Quarter One Goals - 2018
With the new year comes the flood of New Year's resolutions that people tend to announce either to the world or to themselves - goals that they aspire to accomplish over the course of a year.
Coming from the tech industry, working with small teams in small and mid-size nonprofits, annual goals just aren't my style.
Over the years, I've come to appreciate project management processes like Agile - a highly collaborative method of project development based around iteration and short, frequent meetings - and Scrum, a subset of Agile that is based around comprehensive task management, tasks that are broken up into small sprints that are expected to be completed in short time scales, usually two to four weeks.
I'm not going to get into all the details about Scrums or sprints or anything like that, but the reason I bring this up is because I've seen the benefits of the Agile methodology. But can such processes apply for writers? Can a writer take all the goals they have for a period of time and break them down into their many different pieces and see them to the end?
I suppose we'll find out together - without further ado, here's my list of goals for the first three months of 2018:
- Complete my manuscript (first draft).
- My top goal for the beginning of this year. Since I have family flying in to stay in my home toward the end of January, I will be pushing very hard to complete my story before they arrive.
- Complete at least two rounds of self-editing.
- This will likely start immediately after I finish my manuscript, though I am debating whether or not I let it marinate for a week or so before going back to give it a once-over. I've been told that letting your work rest upon completion will make editing it a bit less personal, but at the same time, I already have a good idea regarding what will be changing with the earlier chapters.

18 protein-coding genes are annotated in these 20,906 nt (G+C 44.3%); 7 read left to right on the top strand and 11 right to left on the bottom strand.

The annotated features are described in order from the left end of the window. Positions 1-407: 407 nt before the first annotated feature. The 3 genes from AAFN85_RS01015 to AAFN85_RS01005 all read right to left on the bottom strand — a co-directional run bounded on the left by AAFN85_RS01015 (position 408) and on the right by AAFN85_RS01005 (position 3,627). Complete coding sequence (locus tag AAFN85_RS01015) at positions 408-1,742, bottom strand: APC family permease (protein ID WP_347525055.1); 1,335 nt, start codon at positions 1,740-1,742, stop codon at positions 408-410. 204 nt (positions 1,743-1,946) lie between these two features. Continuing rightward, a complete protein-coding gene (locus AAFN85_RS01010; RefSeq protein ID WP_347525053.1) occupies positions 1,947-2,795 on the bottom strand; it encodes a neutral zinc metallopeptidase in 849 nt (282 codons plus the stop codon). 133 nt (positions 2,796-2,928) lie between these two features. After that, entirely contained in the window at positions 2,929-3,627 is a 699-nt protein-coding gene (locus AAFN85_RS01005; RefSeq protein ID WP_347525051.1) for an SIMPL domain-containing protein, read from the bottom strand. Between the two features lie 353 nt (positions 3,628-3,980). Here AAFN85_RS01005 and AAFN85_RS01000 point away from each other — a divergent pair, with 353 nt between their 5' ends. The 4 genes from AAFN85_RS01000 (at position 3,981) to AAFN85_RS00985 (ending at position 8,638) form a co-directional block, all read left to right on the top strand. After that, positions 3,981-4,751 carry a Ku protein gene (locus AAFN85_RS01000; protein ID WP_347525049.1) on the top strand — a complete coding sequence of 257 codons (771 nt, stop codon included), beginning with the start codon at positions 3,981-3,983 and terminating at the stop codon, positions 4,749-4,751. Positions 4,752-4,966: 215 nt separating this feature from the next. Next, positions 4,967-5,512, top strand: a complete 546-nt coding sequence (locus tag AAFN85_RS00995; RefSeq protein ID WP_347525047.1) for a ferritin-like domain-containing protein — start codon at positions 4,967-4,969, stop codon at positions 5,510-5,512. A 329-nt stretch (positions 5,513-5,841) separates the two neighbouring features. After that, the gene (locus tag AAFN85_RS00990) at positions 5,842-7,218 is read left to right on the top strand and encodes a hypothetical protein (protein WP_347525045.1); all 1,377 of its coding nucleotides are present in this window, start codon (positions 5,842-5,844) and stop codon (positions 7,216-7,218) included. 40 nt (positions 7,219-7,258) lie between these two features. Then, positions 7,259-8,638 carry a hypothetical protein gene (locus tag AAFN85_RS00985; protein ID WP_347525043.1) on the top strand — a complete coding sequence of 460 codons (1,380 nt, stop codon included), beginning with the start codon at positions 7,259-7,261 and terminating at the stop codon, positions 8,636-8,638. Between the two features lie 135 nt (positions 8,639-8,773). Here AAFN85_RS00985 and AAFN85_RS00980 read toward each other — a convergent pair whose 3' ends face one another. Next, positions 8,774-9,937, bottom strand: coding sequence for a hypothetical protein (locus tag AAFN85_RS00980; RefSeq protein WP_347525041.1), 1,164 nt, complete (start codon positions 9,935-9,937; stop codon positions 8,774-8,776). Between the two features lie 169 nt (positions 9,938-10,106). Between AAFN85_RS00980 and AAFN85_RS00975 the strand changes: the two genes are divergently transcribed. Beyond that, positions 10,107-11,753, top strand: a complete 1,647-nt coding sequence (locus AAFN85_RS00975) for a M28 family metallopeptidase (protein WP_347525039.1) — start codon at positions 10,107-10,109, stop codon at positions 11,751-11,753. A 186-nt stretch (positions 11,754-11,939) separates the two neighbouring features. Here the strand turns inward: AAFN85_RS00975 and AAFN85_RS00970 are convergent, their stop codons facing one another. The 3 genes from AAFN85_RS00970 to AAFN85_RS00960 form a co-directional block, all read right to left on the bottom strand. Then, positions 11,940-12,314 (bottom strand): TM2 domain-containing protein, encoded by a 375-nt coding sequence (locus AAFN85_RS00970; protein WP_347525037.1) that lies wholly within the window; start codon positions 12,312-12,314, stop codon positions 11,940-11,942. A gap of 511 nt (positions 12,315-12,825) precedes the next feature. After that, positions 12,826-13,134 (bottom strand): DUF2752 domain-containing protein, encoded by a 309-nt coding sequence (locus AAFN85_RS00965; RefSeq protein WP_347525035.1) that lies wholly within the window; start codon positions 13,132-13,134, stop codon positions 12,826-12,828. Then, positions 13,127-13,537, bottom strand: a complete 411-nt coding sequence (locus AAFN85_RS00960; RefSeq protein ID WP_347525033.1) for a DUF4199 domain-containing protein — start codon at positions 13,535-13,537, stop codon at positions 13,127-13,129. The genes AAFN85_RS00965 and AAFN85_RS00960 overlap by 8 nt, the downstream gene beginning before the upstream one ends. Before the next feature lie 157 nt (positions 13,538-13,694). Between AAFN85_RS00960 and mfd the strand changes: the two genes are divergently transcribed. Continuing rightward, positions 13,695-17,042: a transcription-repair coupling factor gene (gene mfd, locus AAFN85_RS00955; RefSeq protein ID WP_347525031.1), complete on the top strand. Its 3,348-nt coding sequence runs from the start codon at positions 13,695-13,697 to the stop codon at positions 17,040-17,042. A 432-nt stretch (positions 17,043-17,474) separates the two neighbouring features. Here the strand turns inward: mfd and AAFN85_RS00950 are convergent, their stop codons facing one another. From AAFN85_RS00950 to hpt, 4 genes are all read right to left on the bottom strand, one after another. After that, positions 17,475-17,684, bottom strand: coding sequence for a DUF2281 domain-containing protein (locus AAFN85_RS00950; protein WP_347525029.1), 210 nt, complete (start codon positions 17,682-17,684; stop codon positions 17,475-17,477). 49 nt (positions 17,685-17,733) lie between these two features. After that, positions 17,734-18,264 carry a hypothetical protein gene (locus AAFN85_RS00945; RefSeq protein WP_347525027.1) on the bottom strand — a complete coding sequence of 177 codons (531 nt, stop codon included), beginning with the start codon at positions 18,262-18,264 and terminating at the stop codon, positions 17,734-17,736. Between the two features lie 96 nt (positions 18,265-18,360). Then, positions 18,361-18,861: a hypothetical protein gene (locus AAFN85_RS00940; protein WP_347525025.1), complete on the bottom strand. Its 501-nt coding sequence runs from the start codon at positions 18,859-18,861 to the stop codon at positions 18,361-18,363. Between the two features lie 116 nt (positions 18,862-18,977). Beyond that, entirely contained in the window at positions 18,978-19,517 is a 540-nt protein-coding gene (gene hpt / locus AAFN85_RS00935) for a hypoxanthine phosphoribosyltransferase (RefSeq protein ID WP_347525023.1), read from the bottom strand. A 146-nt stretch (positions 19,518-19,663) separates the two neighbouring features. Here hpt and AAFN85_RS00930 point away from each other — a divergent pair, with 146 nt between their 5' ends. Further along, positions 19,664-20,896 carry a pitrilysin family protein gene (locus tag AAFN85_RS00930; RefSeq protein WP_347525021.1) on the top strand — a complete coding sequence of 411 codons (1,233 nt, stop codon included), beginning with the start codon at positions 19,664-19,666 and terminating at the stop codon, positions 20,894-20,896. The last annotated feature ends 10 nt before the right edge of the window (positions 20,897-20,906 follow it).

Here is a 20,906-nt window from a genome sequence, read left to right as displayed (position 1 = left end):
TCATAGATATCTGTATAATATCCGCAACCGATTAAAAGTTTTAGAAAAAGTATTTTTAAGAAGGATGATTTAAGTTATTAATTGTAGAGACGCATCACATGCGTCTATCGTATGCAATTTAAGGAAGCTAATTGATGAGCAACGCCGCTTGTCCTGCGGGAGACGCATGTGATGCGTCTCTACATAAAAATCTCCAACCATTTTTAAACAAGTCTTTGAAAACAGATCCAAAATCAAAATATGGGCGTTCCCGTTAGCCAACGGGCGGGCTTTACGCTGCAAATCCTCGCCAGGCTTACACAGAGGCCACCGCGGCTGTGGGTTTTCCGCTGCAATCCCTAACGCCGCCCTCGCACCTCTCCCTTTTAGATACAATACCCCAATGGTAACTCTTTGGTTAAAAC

- Submit the third draft of my manuscript to an editor.
- I already have an editor - Kim Chance - lined up for the job, and she's informed me of the anticipated time frame for completing a full inquiry of my work - at least four weeks. I've worked with her already, as she provided a critique of the first fifty pages of my work, the results of which impacted the rest of my novel. I'm looking forward to working with her again.
- Attend the San Francisco Writers Conference.
- My understanding is that this is Dreamforce for writers - except that it's all happening in a single hotel. (Few annual conferences will ever compete with the scale and craziness of the Salesforce conference in SF.) I feel this will be an excellent chance to network with fellow writers, editors, and agents. It would also be a chance for me to finally put my business cards to good use.
- Complete a final round of editing, based on feedback from the editor.
- Regardless of the feedback I receive, I already know this will be very detailed and will require a significant amount of time to absorb, review, and apply. It is likely that this will roll into the next quarter, but we'll cross that bridge when we get there.
- Line up beta readers.
- Once I've started #5, I'll begin lining up my official group of beta readers.
- Write a short story in the horror genre!
- One thing I've been mulling about is writing up a series of short stories ahead of writing another full-blown novel. Thanks to a nightmare that I had a few weeks ago, I now have the perfect place to start: a supernatural horror short that I hope sends some shivers down your spine. Being that horror is a genre that I'm a huge fan of in the world of cinema, I believe writing such stories will be a different challenge for me. I cannot wait to see what kind of monsters I can conjure into existence.
I'm oh-so-close to finishing my story, but that isn't the end! There is much to do afterwards, so I hope that all of you can keep me accountable by my sharing these goals with you. Three months isn't a lot of time, but as always, I am up for the challenge.